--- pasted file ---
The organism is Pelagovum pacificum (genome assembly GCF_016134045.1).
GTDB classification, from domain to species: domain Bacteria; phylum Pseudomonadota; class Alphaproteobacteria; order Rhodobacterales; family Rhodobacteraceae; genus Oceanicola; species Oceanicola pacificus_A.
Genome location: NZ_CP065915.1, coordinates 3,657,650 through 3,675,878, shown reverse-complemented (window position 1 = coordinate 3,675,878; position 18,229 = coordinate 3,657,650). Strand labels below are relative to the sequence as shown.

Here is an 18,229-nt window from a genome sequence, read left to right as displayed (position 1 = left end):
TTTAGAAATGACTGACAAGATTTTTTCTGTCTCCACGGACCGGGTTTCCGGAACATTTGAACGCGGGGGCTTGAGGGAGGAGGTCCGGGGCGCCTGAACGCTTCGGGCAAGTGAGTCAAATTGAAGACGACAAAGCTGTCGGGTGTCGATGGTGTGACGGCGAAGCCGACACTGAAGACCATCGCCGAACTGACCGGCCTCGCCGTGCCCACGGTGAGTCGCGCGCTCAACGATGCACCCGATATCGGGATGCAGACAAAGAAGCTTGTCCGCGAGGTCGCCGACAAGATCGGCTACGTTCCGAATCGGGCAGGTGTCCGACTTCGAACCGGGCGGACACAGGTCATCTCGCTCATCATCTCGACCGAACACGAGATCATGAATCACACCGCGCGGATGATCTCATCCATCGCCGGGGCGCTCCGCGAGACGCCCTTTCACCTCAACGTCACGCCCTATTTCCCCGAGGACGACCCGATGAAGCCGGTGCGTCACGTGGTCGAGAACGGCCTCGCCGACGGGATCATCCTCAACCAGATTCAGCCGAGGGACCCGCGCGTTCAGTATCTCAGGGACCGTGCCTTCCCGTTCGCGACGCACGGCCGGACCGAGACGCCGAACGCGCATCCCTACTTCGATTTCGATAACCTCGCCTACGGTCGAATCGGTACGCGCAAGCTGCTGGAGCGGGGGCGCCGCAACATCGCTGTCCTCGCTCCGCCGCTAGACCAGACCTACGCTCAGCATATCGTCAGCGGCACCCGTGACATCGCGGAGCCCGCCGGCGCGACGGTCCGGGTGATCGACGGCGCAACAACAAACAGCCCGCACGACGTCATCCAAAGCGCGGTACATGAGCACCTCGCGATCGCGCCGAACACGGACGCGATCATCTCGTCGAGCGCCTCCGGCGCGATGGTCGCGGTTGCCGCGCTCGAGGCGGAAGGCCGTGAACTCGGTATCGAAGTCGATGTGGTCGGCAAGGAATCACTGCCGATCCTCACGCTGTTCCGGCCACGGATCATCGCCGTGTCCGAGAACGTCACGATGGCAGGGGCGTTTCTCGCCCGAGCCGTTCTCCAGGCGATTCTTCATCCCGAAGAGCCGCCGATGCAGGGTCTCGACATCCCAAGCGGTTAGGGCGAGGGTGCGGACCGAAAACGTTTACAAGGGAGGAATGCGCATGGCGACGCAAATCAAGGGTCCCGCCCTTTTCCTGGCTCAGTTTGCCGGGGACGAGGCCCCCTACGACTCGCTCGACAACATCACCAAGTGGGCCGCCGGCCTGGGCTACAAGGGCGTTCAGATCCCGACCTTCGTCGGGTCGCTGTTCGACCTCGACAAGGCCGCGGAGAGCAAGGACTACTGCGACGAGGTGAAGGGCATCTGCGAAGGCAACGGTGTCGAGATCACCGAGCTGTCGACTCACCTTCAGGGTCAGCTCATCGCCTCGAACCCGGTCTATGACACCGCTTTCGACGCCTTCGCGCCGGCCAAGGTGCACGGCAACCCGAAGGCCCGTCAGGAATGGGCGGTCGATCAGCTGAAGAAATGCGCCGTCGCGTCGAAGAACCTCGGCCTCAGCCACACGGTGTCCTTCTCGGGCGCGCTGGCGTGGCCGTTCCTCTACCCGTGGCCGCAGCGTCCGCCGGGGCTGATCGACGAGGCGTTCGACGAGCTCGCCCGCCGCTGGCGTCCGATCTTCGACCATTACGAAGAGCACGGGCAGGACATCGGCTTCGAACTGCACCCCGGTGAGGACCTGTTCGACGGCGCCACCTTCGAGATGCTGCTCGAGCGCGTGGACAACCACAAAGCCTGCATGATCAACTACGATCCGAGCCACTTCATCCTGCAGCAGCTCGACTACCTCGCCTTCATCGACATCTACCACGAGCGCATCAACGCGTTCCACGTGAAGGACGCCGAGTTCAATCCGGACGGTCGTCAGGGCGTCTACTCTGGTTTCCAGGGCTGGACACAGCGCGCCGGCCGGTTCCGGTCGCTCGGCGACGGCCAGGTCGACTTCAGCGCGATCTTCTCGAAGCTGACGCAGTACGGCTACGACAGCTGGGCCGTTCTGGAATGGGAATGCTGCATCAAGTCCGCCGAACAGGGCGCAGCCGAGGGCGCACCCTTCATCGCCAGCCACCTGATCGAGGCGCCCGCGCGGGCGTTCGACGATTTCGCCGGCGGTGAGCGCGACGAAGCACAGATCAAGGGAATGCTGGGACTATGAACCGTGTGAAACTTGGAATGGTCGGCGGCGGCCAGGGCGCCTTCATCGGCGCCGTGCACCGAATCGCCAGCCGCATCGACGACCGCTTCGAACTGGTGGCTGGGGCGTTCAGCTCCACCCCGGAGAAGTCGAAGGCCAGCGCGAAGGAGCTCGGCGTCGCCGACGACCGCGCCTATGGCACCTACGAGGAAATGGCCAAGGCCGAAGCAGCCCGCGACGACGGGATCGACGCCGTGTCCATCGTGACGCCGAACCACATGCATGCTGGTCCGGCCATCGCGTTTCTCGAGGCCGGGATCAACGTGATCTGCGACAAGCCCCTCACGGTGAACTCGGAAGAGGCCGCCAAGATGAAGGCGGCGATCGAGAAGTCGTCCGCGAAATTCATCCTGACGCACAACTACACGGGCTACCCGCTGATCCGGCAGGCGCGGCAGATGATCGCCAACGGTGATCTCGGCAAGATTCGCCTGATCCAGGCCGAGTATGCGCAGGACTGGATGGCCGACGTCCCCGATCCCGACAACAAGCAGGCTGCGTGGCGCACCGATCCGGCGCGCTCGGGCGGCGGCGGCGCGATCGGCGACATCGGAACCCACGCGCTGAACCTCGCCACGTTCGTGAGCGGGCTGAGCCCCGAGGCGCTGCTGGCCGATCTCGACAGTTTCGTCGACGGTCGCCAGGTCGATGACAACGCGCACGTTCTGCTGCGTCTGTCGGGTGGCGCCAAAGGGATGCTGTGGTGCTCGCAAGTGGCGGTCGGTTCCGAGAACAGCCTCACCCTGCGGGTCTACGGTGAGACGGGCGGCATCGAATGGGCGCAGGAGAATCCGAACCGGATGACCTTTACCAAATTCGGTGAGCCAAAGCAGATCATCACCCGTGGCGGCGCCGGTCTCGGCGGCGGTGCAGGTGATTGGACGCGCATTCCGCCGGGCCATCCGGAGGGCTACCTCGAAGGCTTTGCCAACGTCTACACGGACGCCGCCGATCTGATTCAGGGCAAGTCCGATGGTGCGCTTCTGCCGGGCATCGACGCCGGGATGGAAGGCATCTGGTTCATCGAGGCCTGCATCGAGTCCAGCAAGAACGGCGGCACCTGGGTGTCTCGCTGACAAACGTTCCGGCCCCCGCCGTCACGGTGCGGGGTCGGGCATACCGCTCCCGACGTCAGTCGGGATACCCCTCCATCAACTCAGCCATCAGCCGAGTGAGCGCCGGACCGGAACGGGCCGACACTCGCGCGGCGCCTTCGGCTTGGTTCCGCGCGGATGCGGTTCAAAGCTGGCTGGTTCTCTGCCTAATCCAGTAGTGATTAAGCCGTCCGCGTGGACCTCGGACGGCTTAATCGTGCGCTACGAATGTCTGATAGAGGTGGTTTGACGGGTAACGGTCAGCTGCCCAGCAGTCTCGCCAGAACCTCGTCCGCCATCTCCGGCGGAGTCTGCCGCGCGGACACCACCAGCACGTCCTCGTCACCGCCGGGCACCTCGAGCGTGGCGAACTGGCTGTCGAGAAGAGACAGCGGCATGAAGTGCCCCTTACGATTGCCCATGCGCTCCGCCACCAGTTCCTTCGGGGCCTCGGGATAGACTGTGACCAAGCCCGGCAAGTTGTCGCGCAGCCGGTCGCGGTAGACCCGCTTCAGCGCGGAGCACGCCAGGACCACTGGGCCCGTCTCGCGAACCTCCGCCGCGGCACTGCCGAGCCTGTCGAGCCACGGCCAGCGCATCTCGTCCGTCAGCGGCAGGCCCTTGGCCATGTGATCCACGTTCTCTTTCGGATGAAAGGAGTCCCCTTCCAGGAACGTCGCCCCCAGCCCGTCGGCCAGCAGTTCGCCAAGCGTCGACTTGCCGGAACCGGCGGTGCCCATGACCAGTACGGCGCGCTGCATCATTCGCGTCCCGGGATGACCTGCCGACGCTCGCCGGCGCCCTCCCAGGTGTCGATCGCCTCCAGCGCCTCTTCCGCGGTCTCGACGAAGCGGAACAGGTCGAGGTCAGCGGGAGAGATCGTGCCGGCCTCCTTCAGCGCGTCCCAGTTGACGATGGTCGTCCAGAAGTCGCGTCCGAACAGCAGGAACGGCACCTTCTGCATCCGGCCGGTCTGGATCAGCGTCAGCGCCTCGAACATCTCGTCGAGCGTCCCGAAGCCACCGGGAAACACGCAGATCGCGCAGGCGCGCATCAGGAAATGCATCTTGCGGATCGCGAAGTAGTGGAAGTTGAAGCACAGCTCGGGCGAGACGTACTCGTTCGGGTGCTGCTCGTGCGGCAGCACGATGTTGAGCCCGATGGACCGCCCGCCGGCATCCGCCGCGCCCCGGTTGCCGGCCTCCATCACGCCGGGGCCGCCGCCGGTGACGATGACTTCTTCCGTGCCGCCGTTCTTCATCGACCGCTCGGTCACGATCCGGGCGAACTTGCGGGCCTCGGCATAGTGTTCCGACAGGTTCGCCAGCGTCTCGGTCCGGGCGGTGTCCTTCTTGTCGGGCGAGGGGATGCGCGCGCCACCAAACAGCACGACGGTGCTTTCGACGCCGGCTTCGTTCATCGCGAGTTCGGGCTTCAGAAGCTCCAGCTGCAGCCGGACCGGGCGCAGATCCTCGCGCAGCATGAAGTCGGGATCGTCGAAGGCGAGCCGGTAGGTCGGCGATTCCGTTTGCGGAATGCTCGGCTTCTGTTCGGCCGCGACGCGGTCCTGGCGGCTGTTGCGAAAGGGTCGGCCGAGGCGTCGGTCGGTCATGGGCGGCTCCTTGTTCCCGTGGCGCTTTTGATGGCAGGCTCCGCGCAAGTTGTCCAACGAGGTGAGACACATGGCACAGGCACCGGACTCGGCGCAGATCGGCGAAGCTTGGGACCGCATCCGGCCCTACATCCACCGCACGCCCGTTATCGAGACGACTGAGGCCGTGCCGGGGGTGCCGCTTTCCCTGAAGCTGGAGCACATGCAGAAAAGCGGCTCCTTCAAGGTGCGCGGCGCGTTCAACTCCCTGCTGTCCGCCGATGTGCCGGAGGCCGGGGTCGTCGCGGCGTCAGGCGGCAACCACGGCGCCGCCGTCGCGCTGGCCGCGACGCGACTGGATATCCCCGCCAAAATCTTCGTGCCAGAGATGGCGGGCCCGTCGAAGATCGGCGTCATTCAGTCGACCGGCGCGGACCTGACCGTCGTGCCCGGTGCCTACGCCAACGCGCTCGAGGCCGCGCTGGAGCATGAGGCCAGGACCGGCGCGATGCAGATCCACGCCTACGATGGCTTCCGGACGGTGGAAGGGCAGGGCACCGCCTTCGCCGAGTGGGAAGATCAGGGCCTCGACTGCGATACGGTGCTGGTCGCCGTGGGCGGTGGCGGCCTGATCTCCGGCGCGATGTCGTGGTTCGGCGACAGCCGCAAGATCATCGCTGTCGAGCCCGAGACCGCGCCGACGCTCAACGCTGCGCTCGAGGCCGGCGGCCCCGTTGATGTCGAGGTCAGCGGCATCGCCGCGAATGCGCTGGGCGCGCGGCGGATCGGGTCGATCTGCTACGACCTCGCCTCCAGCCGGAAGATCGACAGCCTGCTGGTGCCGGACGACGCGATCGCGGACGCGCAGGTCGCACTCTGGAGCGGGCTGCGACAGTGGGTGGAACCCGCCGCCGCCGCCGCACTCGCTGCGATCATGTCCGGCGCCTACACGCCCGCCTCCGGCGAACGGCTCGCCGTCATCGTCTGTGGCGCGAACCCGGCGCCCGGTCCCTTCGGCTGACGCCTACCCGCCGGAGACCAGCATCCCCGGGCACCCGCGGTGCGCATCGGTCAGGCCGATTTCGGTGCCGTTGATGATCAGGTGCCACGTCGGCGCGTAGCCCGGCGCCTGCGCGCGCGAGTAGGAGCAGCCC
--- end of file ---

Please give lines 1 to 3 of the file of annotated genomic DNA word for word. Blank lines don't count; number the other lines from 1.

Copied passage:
The organism is Pelagovum pacificum (genome assembly GCF_016134045.1).
GTDB classification, from domain to species: domain Bacteria; phylum Pseudomonadota; class Alphaproteobacteria; order Rhodobacterales; family Rhodobacteraceae; genus Oceanicola; species Oceanicola pacificus_A.
Genome location: NZ_CP065915.1, coordinates 3,657,650 through 3,675,878, shown reverse-complemented (window position 1 = coordinate 3,675,878; position 18,229 = coordinate 3,657,650). Strand labels below are relative to the sequence as shown.